Have you ever wondered how our churches today can be more like the early church in the book of Acts? Today’s post is for you.
I love the second chapter of the book of Acts.
In it, we see an amazing account of the redemptive work of God! Folks from “from every nation under heaven” (vs. 5) had gathered in Jerusalem. Peter seized the opportunity to faithfully preach the Gospel of Jesus Christ, and those who heard him were pierced with conviction. His command to repent and believe went forth accompanied by a move of the Holy Spirit that brought 3,000 people to faith that day.
Suddenly the church at Jerusalem was huge! Virtually overnight it had grown to the same size as some of our modern-day megachurches.
However, unlike many modern-day ministries where the life and ministry of the church may be oriented around specific programs, the early church was markedly relationship-oriented.
Towards the end of Acts 2, we see the early believers in Jerusalem were focused on two relationships: their relationship with God, and their relationship with one another.
Acts 2:42–47 (ESV) – 42 And they devoted themselves to the apostles’ teaching and the fellowship, to the breaking of bread and the prayers. 43 And awe came upon every soul, and many wonders and signs were being done through the apostles. 44 And all who believed were together and had all things in common. 45 And they were selling their possessions and belongings and distributing the proceeds to all, as any had need. 46 And day by day, attending the temple together and breaking bread in their homes, they received their food with glad and generous hearts, 47 praising God and having favor with all the people. And the Lord added to their number day by day those who were being saved.
Those who had professed faith in Christ came together as a covenant community. No matter where they came from, they fully committed themselves to growing in the grace and knowledge of Jesus, and to doing life together. They were truly disciples of Jesus, not merely in title, but as an accurate description of the way they lived their lives.
The church I pastor, , has worked hard to model discipleship on what we see lived out in the early church. It’s our desire that in addition to meeting together on Sunday for gathered worship, the church body would also do life together in the community during the week. We encourage our folks to connect with God and one another by diving into the depths of scripture, spending time with other members of the church family, sharing meals together, and praying for one another. All of this is done in an effort to develop true intimacy with God, and a connection to the covenant body of Christ.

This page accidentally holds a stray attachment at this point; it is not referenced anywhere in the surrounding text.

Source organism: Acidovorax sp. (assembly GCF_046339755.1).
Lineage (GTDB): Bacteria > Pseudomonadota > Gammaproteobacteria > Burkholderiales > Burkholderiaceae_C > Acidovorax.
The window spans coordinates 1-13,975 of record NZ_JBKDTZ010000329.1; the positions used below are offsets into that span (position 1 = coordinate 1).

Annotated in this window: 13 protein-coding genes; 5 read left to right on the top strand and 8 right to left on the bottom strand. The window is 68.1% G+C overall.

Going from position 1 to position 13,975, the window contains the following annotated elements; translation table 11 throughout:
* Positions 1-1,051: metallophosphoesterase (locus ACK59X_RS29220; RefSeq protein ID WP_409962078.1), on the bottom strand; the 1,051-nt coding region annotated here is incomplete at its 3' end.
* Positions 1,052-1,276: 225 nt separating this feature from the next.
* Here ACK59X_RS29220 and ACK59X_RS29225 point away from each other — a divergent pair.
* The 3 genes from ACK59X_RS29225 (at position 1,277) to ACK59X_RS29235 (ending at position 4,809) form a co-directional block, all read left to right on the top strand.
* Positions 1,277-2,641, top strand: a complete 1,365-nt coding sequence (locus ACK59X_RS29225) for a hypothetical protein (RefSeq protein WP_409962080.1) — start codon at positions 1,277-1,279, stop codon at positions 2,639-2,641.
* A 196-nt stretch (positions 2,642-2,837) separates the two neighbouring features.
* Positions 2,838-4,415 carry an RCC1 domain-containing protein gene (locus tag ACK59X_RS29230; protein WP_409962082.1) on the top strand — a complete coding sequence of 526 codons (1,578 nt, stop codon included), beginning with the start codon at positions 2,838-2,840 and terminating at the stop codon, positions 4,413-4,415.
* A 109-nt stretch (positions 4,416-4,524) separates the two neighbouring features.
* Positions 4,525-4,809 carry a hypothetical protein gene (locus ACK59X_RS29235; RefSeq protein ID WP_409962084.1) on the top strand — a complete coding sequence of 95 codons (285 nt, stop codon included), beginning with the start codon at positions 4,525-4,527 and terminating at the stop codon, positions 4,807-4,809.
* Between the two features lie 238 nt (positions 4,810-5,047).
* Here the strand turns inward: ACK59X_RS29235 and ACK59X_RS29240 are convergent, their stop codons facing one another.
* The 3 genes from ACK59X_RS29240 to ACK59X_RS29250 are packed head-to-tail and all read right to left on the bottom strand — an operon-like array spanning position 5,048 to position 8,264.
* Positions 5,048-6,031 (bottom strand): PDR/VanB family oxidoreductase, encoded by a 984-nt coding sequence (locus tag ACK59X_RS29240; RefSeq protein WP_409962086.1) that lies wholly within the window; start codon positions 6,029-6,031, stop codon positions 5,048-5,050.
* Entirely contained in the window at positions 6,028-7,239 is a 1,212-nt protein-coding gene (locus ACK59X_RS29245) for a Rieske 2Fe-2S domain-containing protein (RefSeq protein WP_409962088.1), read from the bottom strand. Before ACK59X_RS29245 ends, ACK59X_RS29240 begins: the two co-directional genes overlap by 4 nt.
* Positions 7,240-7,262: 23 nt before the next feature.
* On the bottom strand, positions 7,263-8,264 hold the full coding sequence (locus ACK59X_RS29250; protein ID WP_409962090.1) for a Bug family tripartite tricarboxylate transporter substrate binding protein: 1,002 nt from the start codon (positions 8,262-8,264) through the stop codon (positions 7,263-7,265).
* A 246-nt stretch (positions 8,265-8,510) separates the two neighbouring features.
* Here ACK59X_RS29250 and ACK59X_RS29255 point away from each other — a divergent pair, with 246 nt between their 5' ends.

As I’ve studied this passage over the years, one thing has always stood out to me about relationships in the early church. It’s found in verse 44: “And all who believed were together and had all things in common.”
In other words, the early church began to share their possessions freely. That’s a pretty radical commitment to one another, especially when you consider that these folks didn’t all know each other that well.
Stop and think about that for a moment… This group of new believers was diverse. It was made up of lots of different people; folks from “every nation under heaven.” They each had a different story. A different background. And yet, according to scripture they were committed to one another.
Why would they have this strong of a bond? I think Acts 4:32 gives us the answer.
Acts 4:32 (ESV) – 32 Now the full number of those who believed were of one heart and soul, and no one said that any of the things that belonged to him was his own, but they had everything in common.
The key is in the first half of the verse: “those who believed were of one heart and soul”. Followers of Christ are bound together through their mutual faith in Jesus! Sure, they come from different backgrounds. Yeah, each one has different stories. But they look past that to follow Jesus and build one another up!
They have ALL THINGS in common through Christ Jesus! They weren’t just sharing “stuff”, they were sharing their life’s purpose to glorify God and enjoy him forever. Christ had blessed them with all things that pertain to life and godliness (2 Peter 1:3), and that was what bound them together.
Our local churches today are much like the early church in this way.
We may work as teachers, businessmen, stay-at-home moms, farmers, soldiers, pastors, musicians, scientists, lawyers, authors, or any number of other things. We may be liberal, conservative, moderate, apolitical, or somewhere else on the ideological spectrum. We may be from the town we live in, from across the country, or even from across the planet.
We’re all different, so we’ll all bring different views and ideas to the table. And that’s a beautiful thing, really, because Christ’s church is a place where uniformity isn’t required in order to attain unity! There is strength in diversity, as long as we build our unity on the person and work of Jesus Christ.
May we always remember that despite our differences, it’s the transforming truth of the
Gospel that unites us!
Even to that weirdo who sits in the fourth row on the left!
Len Flack is a Christ-follower, husband, father, pastor and geek. A graduate of , he married his college sweet-heart, Diana, and together they are the parents two awesome kids, Elijah and Moriah. Len serves as a Pastor of in Carthage, NY, a Baptist church which serves both local civilians and those stationed at Fort Drum with the US Army’s 10th Mountain Division. He is passionate about equipping people to love God, love others, and share the Gospel of Jesus Christ with the world. Len is also active in Northern NY, teaching workshops on computers and technology at a local college, serving in leadership for various organizations, and just generally trying to be a blessing to people. You can find him online at or follow him on Twitter